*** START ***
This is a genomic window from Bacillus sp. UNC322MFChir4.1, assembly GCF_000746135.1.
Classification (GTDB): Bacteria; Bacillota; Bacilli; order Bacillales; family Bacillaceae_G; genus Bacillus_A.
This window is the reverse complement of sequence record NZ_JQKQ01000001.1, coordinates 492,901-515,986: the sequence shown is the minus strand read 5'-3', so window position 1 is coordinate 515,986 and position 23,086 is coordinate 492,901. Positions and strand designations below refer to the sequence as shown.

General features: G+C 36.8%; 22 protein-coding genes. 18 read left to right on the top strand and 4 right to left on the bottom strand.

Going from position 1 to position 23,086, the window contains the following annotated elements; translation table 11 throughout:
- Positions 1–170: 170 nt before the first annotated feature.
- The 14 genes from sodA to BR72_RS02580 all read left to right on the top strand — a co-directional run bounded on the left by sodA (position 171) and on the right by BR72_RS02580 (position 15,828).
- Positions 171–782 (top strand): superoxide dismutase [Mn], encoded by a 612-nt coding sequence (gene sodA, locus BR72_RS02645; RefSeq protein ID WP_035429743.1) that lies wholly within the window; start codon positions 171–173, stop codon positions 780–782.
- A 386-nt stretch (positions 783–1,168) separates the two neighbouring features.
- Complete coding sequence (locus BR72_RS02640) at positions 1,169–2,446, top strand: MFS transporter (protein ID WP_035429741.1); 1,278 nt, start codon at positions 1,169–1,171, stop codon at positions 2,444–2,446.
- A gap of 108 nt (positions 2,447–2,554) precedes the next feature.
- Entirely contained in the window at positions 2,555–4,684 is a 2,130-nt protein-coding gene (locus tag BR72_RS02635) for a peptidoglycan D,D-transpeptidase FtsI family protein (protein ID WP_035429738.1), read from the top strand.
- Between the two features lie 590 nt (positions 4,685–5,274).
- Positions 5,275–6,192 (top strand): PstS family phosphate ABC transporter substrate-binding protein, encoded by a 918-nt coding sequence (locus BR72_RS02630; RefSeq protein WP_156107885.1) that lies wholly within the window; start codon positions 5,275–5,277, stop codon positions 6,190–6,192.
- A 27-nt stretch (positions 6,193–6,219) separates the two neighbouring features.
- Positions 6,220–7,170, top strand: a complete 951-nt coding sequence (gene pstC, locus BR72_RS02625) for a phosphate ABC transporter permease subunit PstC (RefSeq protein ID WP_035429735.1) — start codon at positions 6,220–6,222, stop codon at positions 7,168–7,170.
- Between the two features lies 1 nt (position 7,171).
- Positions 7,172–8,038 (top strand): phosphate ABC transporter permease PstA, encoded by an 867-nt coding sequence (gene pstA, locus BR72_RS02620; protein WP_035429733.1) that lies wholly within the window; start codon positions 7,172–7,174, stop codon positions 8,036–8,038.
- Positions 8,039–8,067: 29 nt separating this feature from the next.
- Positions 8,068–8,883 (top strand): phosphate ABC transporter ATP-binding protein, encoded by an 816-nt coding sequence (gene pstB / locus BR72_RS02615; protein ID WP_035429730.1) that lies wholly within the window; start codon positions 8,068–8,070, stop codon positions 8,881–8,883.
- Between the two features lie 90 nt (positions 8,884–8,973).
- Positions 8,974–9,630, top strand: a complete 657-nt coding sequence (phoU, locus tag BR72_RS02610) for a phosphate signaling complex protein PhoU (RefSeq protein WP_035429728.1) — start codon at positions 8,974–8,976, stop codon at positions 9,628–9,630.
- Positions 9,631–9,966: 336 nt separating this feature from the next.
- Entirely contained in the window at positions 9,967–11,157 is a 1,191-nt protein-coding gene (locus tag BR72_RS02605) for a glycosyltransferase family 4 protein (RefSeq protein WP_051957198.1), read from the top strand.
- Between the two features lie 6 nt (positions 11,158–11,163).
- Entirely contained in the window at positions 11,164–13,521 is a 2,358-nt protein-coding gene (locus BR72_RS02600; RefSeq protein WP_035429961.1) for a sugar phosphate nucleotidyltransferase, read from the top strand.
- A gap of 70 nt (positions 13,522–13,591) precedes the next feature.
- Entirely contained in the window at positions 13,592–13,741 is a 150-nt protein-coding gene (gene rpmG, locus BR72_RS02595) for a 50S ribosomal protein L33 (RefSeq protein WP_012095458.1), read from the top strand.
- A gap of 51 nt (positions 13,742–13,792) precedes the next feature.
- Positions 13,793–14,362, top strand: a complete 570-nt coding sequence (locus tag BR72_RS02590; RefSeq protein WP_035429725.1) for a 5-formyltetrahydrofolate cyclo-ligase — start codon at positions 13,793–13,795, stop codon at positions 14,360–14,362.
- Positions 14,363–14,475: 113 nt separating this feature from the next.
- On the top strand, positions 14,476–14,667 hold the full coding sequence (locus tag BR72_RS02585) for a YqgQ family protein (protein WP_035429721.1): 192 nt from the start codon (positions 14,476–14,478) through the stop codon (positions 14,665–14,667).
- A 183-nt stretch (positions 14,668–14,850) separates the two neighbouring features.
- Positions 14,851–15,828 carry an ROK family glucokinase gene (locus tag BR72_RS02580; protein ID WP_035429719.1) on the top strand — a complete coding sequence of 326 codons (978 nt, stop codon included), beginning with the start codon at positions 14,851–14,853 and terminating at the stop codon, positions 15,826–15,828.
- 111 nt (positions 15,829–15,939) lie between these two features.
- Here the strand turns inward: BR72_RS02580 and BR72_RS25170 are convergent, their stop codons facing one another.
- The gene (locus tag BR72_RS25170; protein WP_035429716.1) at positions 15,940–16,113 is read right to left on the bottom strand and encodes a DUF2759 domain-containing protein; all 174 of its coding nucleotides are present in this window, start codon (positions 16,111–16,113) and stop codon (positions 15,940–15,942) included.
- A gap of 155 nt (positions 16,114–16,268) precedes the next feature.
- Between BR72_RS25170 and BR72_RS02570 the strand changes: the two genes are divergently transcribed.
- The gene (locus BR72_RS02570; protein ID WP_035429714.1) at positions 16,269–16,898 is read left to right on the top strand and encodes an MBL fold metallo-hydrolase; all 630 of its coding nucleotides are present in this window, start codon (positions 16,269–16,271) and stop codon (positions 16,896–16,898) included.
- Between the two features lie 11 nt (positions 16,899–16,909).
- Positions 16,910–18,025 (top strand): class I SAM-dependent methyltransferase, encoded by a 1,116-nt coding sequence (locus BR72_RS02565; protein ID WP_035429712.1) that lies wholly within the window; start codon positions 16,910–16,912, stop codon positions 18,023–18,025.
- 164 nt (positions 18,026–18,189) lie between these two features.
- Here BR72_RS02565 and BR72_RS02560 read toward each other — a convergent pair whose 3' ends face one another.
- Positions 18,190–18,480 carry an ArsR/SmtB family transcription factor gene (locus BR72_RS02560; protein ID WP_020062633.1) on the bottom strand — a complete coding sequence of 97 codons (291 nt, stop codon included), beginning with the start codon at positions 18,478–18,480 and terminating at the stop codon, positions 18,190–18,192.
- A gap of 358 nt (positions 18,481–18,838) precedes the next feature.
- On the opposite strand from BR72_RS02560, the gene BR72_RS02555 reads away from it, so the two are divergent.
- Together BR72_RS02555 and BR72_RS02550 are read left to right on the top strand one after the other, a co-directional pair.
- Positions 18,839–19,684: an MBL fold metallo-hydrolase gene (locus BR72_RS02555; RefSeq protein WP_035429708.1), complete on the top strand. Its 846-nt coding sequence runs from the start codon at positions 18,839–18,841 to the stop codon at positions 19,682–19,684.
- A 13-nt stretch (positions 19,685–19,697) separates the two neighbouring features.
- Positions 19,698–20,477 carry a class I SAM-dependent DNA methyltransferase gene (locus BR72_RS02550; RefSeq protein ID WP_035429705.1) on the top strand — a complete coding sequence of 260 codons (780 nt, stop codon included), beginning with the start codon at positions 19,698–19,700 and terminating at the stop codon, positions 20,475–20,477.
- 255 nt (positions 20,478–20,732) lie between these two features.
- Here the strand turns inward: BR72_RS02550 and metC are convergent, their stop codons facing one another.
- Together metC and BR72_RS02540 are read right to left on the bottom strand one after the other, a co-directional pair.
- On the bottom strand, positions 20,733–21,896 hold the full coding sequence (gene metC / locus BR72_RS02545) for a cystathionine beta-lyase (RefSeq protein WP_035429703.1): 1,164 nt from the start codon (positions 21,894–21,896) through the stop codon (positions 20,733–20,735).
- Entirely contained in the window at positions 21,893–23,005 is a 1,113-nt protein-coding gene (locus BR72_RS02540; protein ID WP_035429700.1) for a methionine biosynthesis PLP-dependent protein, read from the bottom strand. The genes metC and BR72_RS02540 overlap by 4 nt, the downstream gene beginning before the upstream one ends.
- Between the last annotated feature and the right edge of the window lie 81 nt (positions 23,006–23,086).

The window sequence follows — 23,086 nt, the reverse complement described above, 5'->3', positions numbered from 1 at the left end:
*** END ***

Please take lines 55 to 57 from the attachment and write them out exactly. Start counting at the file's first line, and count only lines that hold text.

- On the bottom strand, positions 20,733–21,896 hold the full coding sequence (gene metC / locus BR72_RS02545) for a cystathionine beta-lyase (RefSeq protein WP_035429703.1): 1,164 nt from the start codon (positions 21,894–21,896) through the stop codon (positions 20,733–20,735).
- Entirely contained in the window at positions 21,893–23,005 is a 1,113-nt protein-coding gene (locus BR72_RS02540; protein ID WP_035429700.1) for a methionine biosynthesis PLP-dependent protein, read from the bottom strand. The genes metC and BR72_RS02540 overlap by 4 nt, the downstream gene beginning before the upstream one ends.
- Between the last annotated feature and the right edge of the window lie 81 nt (positions 23,006–23,086).